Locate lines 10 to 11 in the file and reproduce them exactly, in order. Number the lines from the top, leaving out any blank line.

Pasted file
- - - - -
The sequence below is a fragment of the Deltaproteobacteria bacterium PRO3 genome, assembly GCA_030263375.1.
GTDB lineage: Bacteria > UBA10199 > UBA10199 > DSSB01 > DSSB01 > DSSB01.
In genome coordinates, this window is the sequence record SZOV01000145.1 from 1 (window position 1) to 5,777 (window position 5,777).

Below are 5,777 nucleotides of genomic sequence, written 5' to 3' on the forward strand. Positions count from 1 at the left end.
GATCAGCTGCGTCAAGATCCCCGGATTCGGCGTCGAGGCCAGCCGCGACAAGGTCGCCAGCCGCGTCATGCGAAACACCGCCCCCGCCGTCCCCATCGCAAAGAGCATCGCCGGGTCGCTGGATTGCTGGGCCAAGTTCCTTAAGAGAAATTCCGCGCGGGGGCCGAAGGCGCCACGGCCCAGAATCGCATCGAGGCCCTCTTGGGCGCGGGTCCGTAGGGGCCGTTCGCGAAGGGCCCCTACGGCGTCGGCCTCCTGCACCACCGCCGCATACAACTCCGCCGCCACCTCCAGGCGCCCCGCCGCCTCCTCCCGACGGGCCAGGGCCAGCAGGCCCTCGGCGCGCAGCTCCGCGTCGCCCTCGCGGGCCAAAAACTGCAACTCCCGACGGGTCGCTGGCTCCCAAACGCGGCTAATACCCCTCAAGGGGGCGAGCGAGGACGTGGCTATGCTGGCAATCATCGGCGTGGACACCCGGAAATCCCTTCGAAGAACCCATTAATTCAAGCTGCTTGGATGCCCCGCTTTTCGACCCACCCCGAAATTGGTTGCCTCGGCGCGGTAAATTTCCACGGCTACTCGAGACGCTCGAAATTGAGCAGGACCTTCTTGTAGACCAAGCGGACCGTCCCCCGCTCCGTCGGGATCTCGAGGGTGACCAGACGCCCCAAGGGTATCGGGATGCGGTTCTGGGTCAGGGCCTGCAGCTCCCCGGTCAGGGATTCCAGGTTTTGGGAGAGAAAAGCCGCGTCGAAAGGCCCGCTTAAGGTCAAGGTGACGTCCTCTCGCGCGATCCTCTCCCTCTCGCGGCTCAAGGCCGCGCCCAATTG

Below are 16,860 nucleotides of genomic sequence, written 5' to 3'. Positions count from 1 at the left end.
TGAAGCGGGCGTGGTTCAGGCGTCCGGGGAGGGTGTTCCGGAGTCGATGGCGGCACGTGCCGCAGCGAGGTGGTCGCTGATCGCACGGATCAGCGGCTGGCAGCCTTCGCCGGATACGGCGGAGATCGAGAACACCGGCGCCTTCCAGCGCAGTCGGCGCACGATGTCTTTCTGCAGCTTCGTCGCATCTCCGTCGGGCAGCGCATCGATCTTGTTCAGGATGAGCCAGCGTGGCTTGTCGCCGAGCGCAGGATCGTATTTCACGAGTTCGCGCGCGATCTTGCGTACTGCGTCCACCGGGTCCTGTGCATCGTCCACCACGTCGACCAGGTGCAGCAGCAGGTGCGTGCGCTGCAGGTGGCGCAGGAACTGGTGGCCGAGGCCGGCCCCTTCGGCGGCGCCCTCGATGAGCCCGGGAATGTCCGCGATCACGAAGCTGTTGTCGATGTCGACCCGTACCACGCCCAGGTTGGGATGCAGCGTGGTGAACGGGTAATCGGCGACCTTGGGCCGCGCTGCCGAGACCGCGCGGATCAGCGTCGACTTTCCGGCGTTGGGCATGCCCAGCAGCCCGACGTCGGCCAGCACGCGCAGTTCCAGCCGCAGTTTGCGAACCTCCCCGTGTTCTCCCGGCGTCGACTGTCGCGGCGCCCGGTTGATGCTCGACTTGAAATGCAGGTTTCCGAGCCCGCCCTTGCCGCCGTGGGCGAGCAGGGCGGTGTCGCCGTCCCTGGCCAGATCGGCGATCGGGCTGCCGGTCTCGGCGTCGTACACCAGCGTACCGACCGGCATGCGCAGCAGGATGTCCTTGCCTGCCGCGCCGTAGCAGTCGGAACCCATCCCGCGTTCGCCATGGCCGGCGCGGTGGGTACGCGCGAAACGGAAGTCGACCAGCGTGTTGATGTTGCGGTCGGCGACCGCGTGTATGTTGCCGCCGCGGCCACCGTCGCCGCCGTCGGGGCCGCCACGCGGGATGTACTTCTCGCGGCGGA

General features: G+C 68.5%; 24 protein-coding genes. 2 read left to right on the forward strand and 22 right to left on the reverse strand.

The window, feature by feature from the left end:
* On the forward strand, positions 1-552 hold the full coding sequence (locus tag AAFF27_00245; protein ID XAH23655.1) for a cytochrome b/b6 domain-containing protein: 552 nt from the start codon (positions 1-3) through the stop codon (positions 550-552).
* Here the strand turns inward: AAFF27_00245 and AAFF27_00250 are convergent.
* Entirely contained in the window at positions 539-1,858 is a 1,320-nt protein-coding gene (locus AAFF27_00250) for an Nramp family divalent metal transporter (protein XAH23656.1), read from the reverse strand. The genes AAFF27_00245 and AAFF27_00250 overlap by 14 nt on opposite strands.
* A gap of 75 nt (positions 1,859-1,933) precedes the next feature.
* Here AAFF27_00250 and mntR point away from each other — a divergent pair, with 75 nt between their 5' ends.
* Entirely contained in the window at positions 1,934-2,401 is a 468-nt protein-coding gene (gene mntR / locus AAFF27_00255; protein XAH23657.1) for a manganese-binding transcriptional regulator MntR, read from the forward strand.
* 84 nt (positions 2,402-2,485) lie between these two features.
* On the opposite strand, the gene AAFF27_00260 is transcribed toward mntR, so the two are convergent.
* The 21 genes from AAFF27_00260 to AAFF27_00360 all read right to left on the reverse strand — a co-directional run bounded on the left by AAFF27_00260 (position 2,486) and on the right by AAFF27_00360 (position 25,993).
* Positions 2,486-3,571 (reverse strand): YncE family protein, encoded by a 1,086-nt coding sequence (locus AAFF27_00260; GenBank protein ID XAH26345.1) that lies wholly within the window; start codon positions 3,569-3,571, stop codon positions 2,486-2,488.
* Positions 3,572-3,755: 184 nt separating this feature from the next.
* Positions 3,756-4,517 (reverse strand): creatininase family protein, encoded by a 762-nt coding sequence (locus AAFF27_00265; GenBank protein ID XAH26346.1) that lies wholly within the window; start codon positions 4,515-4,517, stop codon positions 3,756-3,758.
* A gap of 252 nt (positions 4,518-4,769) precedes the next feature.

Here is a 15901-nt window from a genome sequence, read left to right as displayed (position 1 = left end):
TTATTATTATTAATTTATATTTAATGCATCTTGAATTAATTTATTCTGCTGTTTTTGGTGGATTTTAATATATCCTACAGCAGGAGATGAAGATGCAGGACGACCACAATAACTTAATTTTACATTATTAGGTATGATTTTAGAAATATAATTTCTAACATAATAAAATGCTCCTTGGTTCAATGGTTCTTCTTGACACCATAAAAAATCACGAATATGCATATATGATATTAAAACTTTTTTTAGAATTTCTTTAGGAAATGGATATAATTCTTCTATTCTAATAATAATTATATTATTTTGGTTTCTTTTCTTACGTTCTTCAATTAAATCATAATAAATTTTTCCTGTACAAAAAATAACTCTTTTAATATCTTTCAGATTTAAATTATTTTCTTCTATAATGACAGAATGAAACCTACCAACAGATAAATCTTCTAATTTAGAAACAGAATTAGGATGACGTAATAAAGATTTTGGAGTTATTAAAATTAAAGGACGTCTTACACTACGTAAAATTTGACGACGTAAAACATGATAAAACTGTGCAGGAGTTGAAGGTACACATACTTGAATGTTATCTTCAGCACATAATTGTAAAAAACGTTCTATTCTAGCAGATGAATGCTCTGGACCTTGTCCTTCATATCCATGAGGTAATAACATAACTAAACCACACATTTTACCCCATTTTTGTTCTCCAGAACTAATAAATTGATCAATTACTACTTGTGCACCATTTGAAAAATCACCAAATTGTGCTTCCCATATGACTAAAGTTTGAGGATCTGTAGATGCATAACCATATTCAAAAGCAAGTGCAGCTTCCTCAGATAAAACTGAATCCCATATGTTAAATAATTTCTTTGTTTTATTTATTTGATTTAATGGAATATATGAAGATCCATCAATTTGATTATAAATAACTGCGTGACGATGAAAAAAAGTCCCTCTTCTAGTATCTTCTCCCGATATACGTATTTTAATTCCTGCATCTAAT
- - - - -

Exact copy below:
* On the forward strand, positions 1-552 hold the full coding sequence (locus tag AAFF27_00245; protein ID XAH23655.1) for a cytochrome b/b6 domain-containing protein: 552 nt from the start codon (positions 1-3) through the stop codon (positions 550-552).
* Here the strand turns inward: AAFF27_00245 and AAFF27_00250 are convergent.